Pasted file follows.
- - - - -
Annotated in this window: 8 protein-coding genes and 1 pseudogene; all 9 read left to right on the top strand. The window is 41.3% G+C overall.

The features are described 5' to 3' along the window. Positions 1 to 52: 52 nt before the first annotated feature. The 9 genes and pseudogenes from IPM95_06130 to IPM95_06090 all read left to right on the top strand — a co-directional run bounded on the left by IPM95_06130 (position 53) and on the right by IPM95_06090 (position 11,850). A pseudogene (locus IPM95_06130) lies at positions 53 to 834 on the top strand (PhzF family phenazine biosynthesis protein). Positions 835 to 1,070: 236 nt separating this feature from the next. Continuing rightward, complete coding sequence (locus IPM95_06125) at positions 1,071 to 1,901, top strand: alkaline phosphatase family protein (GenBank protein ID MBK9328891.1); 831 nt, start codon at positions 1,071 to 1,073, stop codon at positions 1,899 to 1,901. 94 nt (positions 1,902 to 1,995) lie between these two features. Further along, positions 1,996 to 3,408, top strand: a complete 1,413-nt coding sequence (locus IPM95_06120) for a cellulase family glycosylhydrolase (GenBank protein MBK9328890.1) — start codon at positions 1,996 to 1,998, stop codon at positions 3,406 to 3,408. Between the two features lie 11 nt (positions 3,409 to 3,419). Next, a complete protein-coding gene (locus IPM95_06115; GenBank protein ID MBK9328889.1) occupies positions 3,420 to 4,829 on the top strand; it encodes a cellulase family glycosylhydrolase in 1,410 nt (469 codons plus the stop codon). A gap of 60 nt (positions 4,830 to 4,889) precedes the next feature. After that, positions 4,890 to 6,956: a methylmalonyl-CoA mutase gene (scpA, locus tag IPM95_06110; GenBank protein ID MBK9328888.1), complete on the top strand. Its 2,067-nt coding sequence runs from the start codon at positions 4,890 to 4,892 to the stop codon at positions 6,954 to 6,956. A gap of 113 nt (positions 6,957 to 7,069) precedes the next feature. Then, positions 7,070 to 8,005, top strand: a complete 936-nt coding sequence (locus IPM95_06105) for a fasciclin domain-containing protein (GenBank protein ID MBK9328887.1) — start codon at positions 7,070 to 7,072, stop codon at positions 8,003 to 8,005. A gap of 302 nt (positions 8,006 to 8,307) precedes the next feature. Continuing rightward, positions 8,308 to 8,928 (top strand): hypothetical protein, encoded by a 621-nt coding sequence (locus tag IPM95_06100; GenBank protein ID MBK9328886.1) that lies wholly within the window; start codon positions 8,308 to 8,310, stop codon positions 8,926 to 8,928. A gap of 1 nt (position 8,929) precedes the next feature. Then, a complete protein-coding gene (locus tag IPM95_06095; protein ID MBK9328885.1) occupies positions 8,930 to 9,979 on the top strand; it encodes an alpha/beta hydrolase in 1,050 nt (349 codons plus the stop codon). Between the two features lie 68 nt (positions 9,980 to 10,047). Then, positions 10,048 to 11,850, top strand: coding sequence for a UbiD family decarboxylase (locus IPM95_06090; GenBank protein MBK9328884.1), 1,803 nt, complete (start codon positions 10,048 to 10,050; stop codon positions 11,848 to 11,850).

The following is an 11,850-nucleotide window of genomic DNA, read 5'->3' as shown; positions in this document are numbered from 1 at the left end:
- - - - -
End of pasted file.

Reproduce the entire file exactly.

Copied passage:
Annotated in this window: 8 protein-coding genes and 1 pseudogene; all 9 read left to right on the top strand. The window is 41.3% G+C overall.

The features are described 5' to 3' along the window. Positions 1 to 52: 52 nt before the first annotated feature. The 9 genes and pseudogenes from IPM95_06130 to IPM95_06090 all read left to right on the top strand — a co-directional run bounded on the left by IPM95_06130 (position 53) and on the right by IPM95_06090 (position 11,850). A pseudogene (locus IPM95_06130) lies at positions 53 to 834 on the top strand (PhzF family phenazine biosynthesis protein). Positions 835 to 1,070: 236 nt separating this feature from the next. Continuing rightward, complete coding sequence (locus IPM95_06125) at positions 1,071 to 1,901, top strand: alkaline phosphatase family protein (GenBank protein ID MBK9328891.1); 831 nt, start codon at positions 1,071 to 1,073, stop codon at positions 1,899 to 1,901. 94 nt (positions 1,902 to 1,995) lie between these two features. Further along, positions 1,996 to 3,408, top strand: a complete 1,413-nt coding sequence (locus IPM95_06120) for a cellulase family glycosylhydrolase (GenBank protein MBK9328890.1) — start codon at positions 1,996 to 1,998, stop codon at positions 3,406 to 3,408. Between the two features lie 11 nt (positions 3,409 to 3,419). Next, a complete protein-coding gene (locus IPM95_06115; GenBank protein ID MBK9328889.1) occupies positions 3,420 to 4,829 on the top strand; it encodes a cellulase family glycosylhydrolase in 1,410 nt (469 codons plus the stop codon). A gap of 60 nt (positions 4,830 to 4,889) precedes the next feature. After that, positions 4,890 to 6,956: a methylmalonyl-CoA mutase gene (scpA, locus tag IPM95_06110; GenBank protein ID MBK9328888.1), complete on the top strand. Its 2,067-nt coding sequence runs from the start codon at positions 4,890 to 4,892 to the stop codon at positions 6,954 to 6,956. A gap of 113 nt (positions 6,957 to 7,069) precedes the next feature. Then, positions 7,070 to 8,005, top strand: a complete 936-nt coding sequence (locus IPM95_06105) for a fasciclin domain-containing protein (GenBank protein ID MBK9328887.1) — start codon at positions 7,070 to 7,072, stop codon at positions 8,003 to 8,005. A gap of 302 nt (positions 8,006 to 8,307) precedes the next feature. Continuing rightward, positions 8,308 to 8,928 (top strand): hypothetical protein, encoded by a 621-nt coding sequence (locus tag IPM95_06100; GenBank protein ID MBK9328886.1) that lies wholly within the window; start codon positions 8,308 to 8,310, stop codon positions 8,926 to 8,928. A gap of 1 nt (position 8,929) precedes the next feature. Then, a complete protein-coding gene (locus tag IPM95_06095; protein ID MBK9328885.1) occupies positions 8,930 to 9,979 on the top strand; it encodes an alpha/beta hydrolase in 1,050 nt (349 codons plus the stop codon). Between the two features lie 68 nt (positions 9,980 to 10,047). Then, positions 10,048 to 11,850, top strand: coding sequence for a UbiD family decarboxylase (locus IPM95_06090; GenBank protein MBK9328884.1), 1,803 nt, complete (start codon positions 10,048 to 10,050; stop codon positions 11,848 to 11,850).

The following is an 11,850-nucleotide window of genomic DNA, read 5'->3' as shown; positions in this document are numbered from 1 at the left end: